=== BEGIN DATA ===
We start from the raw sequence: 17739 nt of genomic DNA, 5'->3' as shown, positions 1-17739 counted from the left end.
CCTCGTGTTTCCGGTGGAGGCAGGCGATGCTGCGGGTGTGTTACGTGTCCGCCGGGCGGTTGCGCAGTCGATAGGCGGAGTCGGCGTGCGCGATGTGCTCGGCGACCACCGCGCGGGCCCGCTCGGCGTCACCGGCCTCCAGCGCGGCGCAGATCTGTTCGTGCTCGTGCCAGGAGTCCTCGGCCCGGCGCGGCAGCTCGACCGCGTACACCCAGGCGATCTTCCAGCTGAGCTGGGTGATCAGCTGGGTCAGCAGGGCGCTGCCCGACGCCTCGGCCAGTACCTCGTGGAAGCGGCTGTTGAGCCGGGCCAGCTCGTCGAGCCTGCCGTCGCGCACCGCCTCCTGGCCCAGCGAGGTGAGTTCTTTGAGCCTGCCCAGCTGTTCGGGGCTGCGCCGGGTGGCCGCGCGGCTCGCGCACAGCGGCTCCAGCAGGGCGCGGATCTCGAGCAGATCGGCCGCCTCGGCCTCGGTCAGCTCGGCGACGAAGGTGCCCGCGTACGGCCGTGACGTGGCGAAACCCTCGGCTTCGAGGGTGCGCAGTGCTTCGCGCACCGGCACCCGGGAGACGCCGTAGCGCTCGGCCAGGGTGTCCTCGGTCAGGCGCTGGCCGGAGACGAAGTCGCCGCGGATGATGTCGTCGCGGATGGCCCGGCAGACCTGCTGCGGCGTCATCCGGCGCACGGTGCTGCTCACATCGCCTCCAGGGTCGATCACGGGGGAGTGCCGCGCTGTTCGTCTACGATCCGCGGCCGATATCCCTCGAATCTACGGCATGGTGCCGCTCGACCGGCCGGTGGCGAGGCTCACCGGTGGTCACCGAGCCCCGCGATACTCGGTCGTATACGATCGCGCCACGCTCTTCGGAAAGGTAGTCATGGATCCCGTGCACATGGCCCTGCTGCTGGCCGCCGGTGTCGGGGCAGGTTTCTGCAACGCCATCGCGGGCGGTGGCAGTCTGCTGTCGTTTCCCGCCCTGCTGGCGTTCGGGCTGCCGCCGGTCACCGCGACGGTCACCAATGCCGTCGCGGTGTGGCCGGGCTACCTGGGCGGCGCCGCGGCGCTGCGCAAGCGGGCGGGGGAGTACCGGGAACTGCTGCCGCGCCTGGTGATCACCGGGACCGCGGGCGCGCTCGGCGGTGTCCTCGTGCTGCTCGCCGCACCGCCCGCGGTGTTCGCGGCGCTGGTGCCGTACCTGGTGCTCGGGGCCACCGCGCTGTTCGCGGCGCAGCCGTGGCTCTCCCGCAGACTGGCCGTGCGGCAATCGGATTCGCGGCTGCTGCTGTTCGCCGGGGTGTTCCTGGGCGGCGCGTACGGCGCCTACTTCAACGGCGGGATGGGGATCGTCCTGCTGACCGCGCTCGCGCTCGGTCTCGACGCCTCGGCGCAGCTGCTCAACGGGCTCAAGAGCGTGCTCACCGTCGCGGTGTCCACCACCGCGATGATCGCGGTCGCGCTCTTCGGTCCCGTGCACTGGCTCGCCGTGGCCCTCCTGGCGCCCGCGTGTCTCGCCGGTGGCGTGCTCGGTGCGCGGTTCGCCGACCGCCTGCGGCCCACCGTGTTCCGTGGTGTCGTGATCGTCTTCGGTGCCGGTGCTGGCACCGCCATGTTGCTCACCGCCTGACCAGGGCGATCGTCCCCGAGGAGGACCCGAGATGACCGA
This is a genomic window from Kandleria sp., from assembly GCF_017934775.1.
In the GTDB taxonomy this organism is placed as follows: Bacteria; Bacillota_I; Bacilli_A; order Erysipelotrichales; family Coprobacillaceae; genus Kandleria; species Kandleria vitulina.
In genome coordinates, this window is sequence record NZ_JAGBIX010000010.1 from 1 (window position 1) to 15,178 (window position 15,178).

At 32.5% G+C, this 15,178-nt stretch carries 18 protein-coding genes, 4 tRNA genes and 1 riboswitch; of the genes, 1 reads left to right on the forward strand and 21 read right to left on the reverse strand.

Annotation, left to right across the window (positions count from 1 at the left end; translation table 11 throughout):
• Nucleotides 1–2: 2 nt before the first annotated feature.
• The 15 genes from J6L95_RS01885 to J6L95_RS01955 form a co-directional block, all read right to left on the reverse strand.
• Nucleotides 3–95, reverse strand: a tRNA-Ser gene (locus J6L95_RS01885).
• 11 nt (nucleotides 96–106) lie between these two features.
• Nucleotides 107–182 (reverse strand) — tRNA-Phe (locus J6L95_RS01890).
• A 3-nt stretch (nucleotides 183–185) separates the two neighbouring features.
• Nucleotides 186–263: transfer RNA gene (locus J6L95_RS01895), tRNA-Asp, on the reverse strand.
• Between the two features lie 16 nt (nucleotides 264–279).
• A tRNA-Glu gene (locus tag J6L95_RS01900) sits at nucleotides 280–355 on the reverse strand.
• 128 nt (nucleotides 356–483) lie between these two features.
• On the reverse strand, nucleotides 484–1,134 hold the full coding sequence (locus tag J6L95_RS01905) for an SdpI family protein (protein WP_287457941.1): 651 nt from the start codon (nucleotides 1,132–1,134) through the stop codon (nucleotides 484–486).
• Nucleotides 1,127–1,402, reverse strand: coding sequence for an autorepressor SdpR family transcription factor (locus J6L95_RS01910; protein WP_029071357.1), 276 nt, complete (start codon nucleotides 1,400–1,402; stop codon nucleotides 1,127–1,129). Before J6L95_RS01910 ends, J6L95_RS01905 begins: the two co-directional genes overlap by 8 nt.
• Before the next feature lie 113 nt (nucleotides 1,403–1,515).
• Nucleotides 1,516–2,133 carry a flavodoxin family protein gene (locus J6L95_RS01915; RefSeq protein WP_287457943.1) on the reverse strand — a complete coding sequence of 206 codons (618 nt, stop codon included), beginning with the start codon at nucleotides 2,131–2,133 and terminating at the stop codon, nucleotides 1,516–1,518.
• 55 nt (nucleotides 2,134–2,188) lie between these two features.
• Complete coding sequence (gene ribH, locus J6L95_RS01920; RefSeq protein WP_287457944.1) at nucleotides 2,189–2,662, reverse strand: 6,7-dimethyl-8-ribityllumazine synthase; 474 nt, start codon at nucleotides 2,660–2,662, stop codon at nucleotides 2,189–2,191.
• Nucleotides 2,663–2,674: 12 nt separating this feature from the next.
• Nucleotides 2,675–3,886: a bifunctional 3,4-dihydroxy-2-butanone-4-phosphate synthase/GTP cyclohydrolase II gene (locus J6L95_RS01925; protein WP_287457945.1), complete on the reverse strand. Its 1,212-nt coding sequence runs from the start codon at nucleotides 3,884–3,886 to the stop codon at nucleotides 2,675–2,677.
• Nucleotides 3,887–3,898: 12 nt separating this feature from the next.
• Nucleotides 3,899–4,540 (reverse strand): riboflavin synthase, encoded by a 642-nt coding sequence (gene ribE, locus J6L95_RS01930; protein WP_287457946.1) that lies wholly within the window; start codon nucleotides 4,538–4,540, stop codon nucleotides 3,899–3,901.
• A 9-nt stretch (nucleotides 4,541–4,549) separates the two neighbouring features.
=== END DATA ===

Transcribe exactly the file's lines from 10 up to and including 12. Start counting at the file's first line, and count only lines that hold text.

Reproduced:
• Nucleotides 3–95, reverse strand: a tRNA-Ser gene (locus J6L95_RS01885).
• 11 nt (nucleotides 96–106) lie between these two features.
• Nucleotides 107–182 (reverse strand) — tRNA-Phe (locus J6L95_RS01890).